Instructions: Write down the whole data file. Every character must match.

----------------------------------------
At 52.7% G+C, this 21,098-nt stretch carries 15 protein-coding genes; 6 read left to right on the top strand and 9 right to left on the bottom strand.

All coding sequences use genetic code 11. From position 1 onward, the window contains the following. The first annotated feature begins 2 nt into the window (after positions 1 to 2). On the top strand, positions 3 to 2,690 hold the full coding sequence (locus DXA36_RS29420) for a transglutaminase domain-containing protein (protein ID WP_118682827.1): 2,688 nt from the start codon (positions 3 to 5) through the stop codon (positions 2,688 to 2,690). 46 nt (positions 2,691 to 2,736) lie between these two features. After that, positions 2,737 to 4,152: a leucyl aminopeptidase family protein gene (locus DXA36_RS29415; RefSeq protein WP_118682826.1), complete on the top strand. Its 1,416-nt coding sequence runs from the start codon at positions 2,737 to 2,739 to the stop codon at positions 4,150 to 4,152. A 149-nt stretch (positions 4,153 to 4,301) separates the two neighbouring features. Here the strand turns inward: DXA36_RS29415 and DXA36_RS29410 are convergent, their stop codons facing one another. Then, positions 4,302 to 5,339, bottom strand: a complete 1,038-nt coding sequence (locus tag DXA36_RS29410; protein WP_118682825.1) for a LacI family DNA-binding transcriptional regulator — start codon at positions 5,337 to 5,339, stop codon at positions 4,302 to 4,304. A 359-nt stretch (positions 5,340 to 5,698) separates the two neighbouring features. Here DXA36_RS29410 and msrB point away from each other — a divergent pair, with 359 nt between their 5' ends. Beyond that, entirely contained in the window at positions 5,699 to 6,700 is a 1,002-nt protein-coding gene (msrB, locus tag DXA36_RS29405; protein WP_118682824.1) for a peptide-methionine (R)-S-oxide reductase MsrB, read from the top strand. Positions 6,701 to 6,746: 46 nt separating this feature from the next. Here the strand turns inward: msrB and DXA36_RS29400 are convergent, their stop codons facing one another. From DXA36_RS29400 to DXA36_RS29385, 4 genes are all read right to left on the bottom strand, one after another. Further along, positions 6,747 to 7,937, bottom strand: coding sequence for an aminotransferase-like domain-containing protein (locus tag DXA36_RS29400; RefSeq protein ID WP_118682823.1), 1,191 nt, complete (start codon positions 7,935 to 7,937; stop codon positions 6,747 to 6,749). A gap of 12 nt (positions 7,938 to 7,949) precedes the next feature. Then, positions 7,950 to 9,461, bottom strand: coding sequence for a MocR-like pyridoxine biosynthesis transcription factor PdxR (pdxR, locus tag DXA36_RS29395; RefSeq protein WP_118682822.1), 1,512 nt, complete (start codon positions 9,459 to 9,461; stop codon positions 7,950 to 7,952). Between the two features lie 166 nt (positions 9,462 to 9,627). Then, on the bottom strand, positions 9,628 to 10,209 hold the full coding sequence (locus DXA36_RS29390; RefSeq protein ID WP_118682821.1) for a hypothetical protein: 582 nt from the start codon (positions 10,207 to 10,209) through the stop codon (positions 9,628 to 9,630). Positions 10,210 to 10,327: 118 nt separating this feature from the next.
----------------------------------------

At 52.7% G+C, this 21,098-nt stretch carries 15 protein-coding genes; 6 read left to right on the top strand and 9 right to left on the bottom strand.

All coding sequences use genetic code 11. From position 1 onward, the window contains the following. The first annotated feature begins 2 nt into the window (after positions 1 to 2). On the top strand, positions 3 to 2,690 hold the full coding sequence (locus DXA36_RS29420) for a transglutaminase domain-containing protein (protein ID WP_118682827.1): 2,688 nt from the start codon (positions 3 to 5) through the stop codon (positions 2,688 to 2,690). 46 nt (positions 2,691 to 2,736) lie between these two features. After that, positions 2,737 to 4,152: a leucyl aminopeptidase family protein gene (locus DXA36_RS29415; RefSeq protein WP_118682826.1), complete on the top strand. Its 1,416-nt coding sequence runs from the start codon at positions 2,737 to 2,739 to the stop codon at positions 4,150 to 4,152. A 149-nt stretch (positions 4,153 to 4,301) separates the two neighbouring features. Here the strand turns inward: DXA36_RS29415 and DXA36_RS29410 are convergent, their stop codons facing one another. Then, positions 4,302 to 5,339, bottom strand: a complete 1,038-nt coding sequence (locus tag DXA36_RS29410; protein WP_118682825.1) for a LacI family DNA-binding transcriptional regulator — start codon at positions 5,337 to 5,339, stop codon at positions 4,302 to 4,304. A 359-nt stretch (positions 5,340 to 5,698) separates the two neighbouring features. Here DXA36_RS29410 and msrB point away from each other — a divergent pair, with 359 nt between their 5' ends. Beyond that, entirely contained in the window at positions 5,699 to 6,700 is a 1,002-nt protein-coding gene (msrB, locus tag DXA36_RS29405; protein WP_118682824.1) for a peptide-methionine (R)-S-oxide reductase MsrB, read from the top strand. Positions 6,701 to 6,746: 46 nt separating this feature from the next. Here the strand turns inward: msrB and DXA36_RS29400 are convergent, their stop codons facing one another. From DXA36_RS29400 to DXA36_RS29385, 4 genes are all read right to left on the bottom strand, one after another. Further along, positions 6,747 to 7,937, bottom strand: coding sequence for an aminotransferase-like domain-containing protein (locus tag DXA36_RS29400; RefSeq protein ID WP_118682823.1), 1,191 nt, complete (start codon positions 7,935 to 7,937; stop codon positions 6,747 to 6,749). A gap of 12 nt (positions 7,938 to 7,949) precedes the next feature. Then, positions 7,950 to 9,461, bottom strand: coding sequence for a MocR-like pyridoxine biosynthesis transcription factor PdxR (pdxR, locus tag DXA36_RS29395; RefSeq protein WP_118682822.1), 1,512 nt, complete (start codon positions 9,459 to 9,461; stop codon positions 7,950 to 7,952). Between the two features lie 166 nt (positions 9,462 to 9,627). Then, on the bottom strand, positions 9,628 to 10,209 hold the full coding sequence (locus DXA36_RS29390; RefSeq protein ID WP_118682821.1) for a hypothetical protein: 582 nt from the start codon (positions 10,207 to 10,209) through the stop codon (positions 9,628 to 9,630). Positions 10,210 to 10,327: 118 nt separating this feature from the next.